Malaria, a mosquito-borne parasitic infection , has become largely a disease of the young and poor.
Due to effective medications like chloroquine and artemisinins, malaria deaths . The .
Still, , the latest data available. Most of them occurred in Nigeria, the Democratic Republic of the Congo, Uganda, Ivory Coast and Mozambique. And of the 445,000 people who died from the infection, about 70 percent were .
If malaria is a curable disease with effective treatment, why does it still kill so many?The rise of counterfeit drugs
Our research has revealed that one reason for malaria’s continued virulence in the developing world is ineffective medicine. In fact, in some poor African countries, many malaria drugs are actually expired, substandard or fake.
Globally, . Substandard and counterfeit medicines may be responsible for up to 116,000 malaria deaths annually in sub-Saharan Africa alone, according to .
Fraudulent pharmaceuticals are on the rise. , according to a 2014 article in the Malaria Journal.
In 2012, a research team from the U.S. National Institutes of Health found that about one-third of anti-malarial medicines distributed in southeast Asia and sub-Saharan Africa . A few years prior, fully 44 percent of anti-malarial supplies in Senegal .
For as long as effective medicines have existed, . That’s because counterfeiting pharmaceutical drugs is profitable business for manufacturers. This illegal activity is in places with little government oversight and limited access to safe, affordable and high-quality medicines.
Various have found that many fake medicines , followed by China, Hong Kong and Turkey. Some illicit drug manufacturers .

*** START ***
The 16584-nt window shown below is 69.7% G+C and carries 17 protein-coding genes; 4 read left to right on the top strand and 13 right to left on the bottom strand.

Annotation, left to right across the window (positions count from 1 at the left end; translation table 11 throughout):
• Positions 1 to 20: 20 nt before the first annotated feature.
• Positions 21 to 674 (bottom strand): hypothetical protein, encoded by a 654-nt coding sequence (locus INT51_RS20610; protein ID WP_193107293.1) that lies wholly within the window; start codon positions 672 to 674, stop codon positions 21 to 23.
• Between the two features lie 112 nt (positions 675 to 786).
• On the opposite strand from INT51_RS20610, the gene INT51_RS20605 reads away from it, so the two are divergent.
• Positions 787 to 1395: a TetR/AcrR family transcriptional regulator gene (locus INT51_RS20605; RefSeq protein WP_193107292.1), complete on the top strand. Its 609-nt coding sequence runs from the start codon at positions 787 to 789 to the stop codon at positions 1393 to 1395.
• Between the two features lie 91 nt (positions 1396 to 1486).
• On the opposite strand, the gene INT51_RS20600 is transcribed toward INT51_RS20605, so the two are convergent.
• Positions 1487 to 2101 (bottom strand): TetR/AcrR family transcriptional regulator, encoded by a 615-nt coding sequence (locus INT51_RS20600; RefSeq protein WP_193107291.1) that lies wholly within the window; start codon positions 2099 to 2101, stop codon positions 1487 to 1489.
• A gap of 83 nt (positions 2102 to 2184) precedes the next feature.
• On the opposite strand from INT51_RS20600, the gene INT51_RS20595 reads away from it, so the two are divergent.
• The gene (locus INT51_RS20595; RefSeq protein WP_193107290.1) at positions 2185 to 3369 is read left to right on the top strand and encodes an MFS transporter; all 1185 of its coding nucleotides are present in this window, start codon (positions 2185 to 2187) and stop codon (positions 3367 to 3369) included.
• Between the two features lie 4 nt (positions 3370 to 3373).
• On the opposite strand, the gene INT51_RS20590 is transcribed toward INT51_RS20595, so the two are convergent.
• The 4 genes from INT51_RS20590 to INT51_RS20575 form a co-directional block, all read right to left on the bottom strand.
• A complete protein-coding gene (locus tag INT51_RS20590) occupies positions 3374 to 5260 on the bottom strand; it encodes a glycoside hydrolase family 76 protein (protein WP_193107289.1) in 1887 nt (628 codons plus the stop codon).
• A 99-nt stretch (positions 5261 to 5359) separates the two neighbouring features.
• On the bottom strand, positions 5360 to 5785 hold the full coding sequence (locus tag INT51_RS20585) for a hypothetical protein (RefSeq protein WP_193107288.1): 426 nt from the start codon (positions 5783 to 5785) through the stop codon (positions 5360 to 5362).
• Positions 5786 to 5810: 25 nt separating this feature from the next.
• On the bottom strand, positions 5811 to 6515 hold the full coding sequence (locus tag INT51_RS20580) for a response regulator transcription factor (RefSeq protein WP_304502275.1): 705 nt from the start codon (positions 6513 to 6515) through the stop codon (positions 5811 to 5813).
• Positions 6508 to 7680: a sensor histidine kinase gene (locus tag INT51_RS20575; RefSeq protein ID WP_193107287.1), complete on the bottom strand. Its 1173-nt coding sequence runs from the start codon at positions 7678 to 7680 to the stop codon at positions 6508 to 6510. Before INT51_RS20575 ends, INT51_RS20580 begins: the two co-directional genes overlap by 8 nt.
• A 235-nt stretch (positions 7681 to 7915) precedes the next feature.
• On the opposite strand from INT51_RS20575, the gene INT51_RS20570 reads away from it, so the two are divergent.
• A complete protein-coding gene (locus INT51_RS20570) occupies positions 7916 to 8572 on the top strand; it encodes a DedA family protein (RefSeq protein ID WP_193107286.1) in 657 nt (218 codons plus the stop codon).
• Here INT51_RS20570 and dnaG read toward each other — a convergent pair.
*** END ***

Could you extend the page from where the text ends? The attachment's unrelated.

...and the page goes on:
It’s a good racket: Public officials in the developing countries where these medicines are distributed typically struggle to detect and investigate the crime – – due to lack of funding and regulatory restrictions.Imitating good malaria drugs
Generally, fake malaria drugs imitate one of two types of common antimalarial medicines: quinines and artemisins.
Quinine and its chemical derivatives are derived from the bark of the South American quina-quina tree. Artemisinin is isolated from a variety of wormwood. Both medicines, which cost between US$12 and $150 per course, are affordable to rich-world patients but .
was . Synthetic quinine-based drugs became available in the early 20th century. The most common is .
Artemisinin came about in the 1970s, though it had been used as a . In combination with other anti-malarials, it is now the , largely because it has less severe side effects than quinines.What is a substandard medicine?
Poor quality medicines – not just for treating malaria but in general – usually fall into one of three categories.
Medicines may be falsified, meaning that the treatment has been deliberately and . Some fake drugs contain no active ingredients at all or . This is generally a scam to earn money illegally.
Anti-malarial drugs distributed in the developing world may also be . Such drugs are produced by legitimate manufacturers but are not compliant with World Health Organization standards. Frequently, they are short on artemisinin, the key active ingredient.
Such medicines, which may be produced deliberately or unintentionally, do not prevent malaria in the individuals who take them. Worse yet, they can lead the malarial parasite to develop drug resistance, a significant danger for everyone who lives in a place affected by malaria.
So far, resistance to drugs derived from artemisinin has only been , but doctors .
Finally, medical literature shows that some anti-malarial drugs found in poor countries have either by exposure to extreme heat.Fake drugs an expensive fraud
Ineffective malaria treatments – whether fake, substandard or degraded – are also expensive for consumers and national health care systems.
Patients who unwittingly purchase ineffective anti-malarial drugs are out of pocket for medicines that do nothing. Then, they pay for additional treatments when the first course of medicine fails.
According to the World Health Organization, repeated medical treatments due to ineffective drugs is estimated to cost to sub-Saharan African patients and health care providers as a whole about .
The problem of fake and substandard malaria drugs is so widespread that the , and the have all developed guidelines regarding the procurement of malaria medicines.
, Assistant Professor/Senior Lecturer in Pharmacy, ; , Medical Science Research Fellow, ; , Deputy Dean (Research) Faculty of Health, , and , Head of Pharmacy (2013-present),
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